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To Build a Better World
Choices to End the Cold War and Create a Global Commonwealth
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Two of America’s leading scholar-diplomats, Philip Zelikow and Condoleezza Rice, have combed sources in several languages, interviewed leading figures, and drawn on their own firsthand experience to bring to life the choices that molded the contemporary world. Zeroing in on the key moments of decision, the might-have-beens, and the human beings working through them, they explore both what happened and what could have happened, to show how one world ended and another took form. Beginning in the late 1970s and carrying into the present, they focus on the momentous period between 1988 and 1992, when an entire world system changed, states broke apart, and societies were transformed. Such periods have always been accompanied by terrible wars — but not this time.
This is also a story of individuals coping with uncertainty. They voice their hopes and fears. They try out desperate improvisations and careful designs. These were leaders who grew up in a “postwar” world, who tried to fashion something better, more peaceful, more prosperous, than the damaged, divided world in which they had come of age. New problems are putting their choices, and the world they made, back on the operating table. It is time to recall not only why they made their choices, but also just how great nations can step up to great challenges.
Timed for the thirtieth anniversary of the fall of the Berlin Wall, To Build a Better World is an authoritative depiction of contemporary statecraft. It lets readers in on the strategies and negotiations, nerve-racking risks, last-minute decisions, and deep deliberations behind the dramas that changed the face of Europe — and the world — forever.
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Two East German Success Stories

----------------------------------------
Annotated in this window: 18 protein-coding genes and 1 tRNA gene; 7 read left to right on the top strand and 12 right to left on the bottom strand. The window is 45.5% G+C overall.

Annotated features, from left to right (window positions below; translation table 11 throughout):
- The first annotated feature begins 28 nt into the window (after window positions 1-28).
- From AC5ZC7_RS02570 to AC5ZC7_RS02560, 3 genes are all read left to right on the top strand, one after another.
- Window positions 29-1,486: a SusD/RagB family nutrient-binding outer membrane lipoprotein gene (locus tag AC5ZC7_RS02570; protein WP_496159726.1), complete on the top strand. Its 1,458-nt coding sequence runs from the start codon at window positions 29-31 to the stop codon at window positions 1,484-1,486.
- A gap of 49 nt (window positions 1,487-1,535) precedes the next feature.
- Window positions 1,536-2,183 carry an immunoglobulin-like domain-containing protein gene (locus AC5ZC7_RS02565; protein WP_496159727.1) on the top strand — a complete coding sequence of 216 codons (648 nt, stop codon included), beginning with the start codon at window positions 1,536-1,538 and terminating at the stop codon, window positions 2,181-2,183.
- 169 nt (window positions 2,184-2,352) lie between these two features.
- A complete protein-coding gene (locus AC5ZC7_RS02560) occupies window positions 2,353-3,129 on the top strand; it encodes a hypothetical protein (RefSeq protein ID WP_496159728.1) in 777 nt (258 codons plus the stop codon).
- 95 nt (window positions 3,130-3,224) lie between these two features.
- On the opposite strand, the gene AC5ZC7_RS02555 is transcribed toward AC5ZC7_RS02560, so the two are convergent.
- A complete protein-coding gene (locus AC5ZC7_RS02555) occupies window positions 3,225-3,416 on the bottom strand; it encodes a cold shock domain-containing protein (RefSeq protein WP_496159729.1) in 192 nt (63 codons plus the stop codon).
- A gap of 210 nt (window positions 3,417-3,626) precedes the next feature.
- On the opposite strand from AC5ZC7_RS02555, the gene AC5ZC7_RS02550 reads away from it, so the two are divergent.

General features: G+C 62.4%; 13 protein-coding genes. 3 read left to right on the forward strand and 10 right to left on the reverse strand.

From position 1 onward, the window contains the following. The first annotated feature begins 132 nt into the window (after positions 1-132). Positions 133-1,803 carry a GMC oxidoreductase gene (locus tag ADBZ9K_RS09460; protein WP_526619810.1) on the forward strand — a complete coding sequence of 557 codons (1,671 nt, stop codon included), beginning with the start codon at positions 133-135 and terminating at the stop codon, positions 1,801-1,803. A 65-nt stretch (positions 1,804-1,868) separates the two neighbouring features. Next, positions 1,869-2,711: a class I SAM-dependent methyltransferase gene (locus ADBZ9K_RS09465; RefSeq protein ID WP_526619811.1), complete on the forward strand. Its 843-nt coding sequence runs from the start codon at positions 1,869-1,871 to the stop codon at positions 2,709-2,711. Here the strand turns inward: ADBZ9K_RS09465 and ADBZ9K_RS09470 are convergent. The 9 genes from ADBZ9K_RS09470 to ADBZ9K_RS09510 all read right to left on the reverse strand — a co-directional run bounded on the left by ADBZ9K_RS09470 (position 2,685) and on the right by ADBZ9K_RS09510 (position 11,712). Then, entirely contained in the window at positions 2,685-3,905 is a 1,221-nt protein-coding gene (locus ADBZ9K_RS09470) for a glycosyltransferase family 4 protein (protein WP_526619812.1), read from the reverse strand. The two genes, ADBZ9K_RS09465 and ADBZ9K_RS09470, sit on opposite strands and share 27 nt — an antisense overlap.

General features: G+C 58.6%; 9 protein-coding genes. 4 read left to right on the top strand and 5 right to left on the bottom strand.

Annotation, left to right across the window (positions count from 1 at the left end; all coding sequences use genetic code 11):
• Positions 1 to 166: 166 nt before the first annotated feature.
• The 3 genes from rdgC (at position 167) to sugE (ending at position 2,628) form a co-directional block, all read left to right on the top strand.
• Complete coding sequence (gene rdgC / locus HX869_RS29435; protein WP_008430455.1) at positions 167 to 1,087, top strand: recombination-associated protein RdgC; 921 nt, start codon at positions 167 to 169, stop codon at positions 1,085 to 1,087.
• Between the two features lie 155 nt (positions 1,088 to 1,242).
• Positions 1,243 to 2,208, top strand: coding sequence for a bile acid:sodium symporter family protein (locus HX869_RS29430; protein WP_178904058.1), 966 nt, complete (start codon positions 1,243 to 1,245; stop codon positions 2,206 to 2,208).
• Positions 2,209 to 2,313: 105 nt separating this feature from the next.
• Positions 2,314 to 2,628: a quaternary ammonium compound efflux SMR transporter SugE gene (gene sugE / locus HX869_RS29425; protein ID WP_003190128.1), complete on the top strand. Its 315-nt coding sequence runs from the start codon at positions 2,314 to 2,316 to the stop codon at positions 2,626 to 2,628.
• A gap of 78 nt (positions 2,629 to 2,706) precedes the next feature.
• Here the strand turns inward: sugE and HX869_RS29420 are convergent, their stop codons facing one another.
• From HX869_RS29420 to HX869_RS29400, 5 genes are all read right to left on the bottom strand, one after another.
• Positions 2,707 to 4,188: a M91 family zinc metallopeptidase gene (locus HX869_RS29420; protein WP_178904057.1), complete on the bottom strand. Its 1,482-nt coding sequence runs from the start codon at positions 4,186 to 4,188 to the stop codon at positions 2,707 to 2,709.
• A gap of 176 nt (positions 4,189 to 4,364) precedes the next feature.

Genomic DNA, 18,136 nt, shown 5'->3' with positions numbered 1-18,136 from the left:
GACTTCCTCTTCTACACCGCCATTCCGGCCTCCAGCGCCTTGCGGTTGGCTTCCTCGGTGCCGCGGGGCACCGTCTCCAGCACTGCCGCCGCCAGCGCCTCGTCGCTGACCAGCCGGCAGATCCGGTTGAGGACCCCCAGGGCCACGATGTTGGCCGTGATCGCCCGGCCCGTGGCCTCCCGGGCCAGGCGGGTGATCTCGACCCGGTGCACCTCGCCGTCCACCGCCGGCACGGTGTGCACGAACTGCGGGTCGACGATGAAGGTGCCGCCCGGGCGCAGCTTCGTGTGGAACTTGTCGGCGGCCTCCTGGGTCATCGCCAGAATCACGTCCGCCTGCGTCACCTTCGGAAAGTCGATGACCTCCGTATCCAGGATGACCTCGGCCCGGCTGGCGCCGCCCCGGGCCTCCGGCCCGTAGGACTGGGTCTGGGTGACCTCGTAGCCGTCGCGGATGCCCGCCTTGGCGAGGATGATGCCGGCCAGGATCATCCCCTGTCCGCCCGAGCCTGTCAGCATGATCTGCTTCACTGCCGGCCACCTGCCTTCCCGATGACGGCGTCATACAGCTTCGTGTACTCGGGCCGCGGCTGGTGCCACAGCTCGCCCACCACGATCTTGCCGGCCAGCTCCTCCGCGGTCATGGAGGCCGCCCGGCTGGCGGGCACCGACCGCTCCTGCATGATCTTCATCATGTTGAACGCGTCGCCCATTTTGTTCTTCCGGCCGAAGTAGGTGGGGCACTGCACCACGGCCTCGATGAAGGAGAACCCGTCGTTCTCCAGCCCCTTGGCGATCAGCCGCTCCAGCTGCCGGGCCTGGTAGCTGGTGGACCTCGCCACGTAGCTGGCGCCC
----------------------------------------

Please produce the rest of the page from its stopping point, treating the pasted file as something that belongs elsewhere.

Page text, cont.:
One of the new countries created by the Cold War was called the German Democratic Republic (GDR), or, more informally, East Germany. It was the communist Germany.
With its sixteen million inhabitants enjoying some of the highest living standards in the socialist world, as the year 1989 began the GDR seemed solid as a rock. The standard text on East Germany said that it “is apparently one of the world’s most stable regimes.”1
To pick one kind of GDR success story as 1989 began, consider a scientist, a woman who had established her position in a field founded and dominated by men. She was a researcher working in the GDR’s Central Institute of Physical Chemistry, a part of the country’s Academy of Sciences. She had received her doctorate in physics a few years earlier.
In some ways it was not a difficult job. She did not have to teach. Hardly anyone outside a small circle of fellow scientists could even understand what she did or evaluate her work. Her field was the study of the quantum characteristics of subatomic particles.
The scientist was the daughter of a small-town Lutheran pastor and a former schoolteacher. Her friends used to call her “Kasi” (her last name was Kasner). The communist government did not care much for pastors. But Kasi’s father—who had moved from a parish in West Germany to East Germany in loyal obedience to the Lutheran Church hierarchy—had stayed out of politics. He eventually headed a Lutheran seminary.
Kasi’s father had always been carefully monitored by the efficient and omnipresent East German secret police (the Stasi, short for “State Security” in German). Informers reported that Pastor Kasner appeared to adopt the Communist Party line in the internal politics of the Lutheran Church; he was certainly willing to critique capitalist greed and consumerism.
Life was not always easy. Kasi’s hardworking, “meticulous” father would tell fellow seminarians how “he had left the West out of free will and about how hard he had worked and he nevertheless was convinced that all was in vain and that the Church—even in his lifetime—would shrink and most parishes would lose their pastor.”